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Old 04-12-2013, 06:22 PM   #110
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Originally Posted by linzbear View Post
When it's easy and the poop was hard enough that it would fall off of the disposable, I dumped it into the nearest toilet and flushed. If there was a line, or if the poop was not hard, I didn't bother, but really that is a rare occurance.

Keeps the diaper trash from smelling nasty, too. I rarely threw a poop diaper in the trash at home either, if we were using disposables for some reason. The poop is so gross smelling. Entire house smells better if the poop goes in the toilet!
That's why we have a diaper genie.
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Old 04-12-2013, 06:44 PM   #111
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Originally Posted by minnie mum View Post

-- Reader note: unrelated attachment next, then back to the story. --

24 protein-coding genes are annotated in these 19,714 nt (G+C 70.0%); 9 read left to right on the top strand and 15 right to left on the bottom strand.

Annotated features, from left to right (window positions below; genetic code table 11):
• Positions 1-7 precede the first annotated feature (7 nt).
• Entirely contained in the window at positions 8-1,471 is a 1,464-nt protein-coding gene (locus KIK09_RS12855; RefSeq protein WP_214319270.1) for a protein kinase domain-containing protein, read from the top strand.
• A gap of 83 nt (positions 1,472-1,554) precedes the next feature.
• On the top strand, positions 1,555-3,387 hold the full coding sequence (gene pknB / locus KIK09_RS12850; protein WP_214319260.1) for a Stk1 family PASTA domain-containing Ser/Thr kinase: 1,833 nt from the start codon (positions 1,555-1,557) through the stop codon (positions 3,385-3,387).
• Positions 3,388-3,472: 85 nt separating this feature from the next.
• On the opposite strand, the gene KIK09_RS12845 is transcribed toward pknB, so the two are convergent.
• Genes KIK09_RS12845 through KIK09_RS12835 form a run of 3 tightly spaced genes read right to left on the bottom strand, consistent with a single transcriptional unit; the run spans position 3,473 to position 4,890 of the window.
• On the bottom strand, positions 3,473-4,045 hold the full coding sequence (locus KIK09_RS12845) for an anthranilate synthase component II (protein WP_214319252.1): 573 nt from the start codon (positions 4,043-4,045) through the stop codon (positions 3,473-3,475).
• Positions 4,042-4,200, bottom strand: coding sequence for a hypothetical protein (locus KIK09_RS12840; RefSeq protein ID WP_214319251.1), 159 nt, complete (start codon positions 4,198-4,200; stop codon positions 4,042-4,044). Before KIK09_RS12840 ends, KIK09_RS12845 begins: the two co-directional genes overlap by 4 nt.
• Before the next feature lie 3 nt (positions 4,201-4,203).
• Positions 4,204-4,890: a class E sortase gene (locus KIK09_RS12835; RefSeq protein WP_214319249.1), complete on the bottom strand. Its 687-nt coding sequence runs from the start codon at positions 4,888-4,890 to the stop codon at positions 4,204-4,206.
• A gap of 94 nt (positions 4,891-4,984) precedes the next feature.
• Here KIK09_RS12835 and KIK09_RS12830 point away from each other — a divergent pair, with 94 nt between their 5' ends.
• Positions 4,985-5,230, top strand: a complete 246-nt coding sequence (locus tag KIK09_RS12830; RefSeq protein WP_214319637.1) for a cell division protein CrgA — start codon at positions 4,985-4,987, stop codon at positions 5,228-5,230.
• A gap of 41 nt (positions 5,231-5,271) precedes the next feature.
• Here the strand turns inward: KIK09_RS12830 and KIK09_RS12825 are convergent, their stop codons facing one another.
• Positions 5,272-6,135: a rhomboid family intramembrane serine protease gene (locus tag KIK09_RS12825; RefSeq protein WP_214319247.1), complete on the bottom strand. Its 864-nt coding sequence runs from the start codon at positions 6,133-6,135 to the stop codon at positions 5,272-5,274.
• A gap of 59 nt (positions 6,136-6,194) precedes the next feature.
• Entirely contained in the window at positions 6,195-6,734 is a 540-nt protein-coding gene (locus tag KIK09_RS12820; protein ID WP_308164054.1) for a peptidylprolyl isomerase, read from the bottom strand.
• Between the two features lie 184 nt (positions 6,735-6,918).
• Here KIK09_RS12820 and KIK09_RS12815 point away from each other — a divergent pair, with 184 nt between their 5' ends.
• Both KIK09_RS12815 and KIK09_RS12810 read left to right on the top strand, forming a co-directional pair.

While I'm right there with you regarding human poo from diapers in the landfill vs other human waste that goes there...

I'm pretty sure that the concept of doggy pooper scoopers and doggie poo bags are not unique to Canada. Don't most cities in the US require pet owners to clean up after their animals and dispose of solid wastes? Please tell me that you don't allow your dog to poop on public property or someone else's lawn and just leave it there.
Those laws don't require you to flush the doggie poop. They merely require you to pick it up. The disposal of same is generally accomplished by tossing it in the nearest trash can.
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Old 04-12-2013, 06:48 PM   #112
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Originally Posted by mom2rtk View Post
What I really want to know is how many of you use cloth diapers on your dogs.

I've never been so glad to have cats.
That brings up an entirely new problem. Do you flush your cat's poop? If so, do you scrape off any non-septic friendly litter that gets stuck to it?
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Old 04-12-2013, 06:58 PM   #113
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That brings up an entirely new problem. Do you flush your cat's poop? If so, do you scrape off any non-septic friendly litter that gets stuck to it?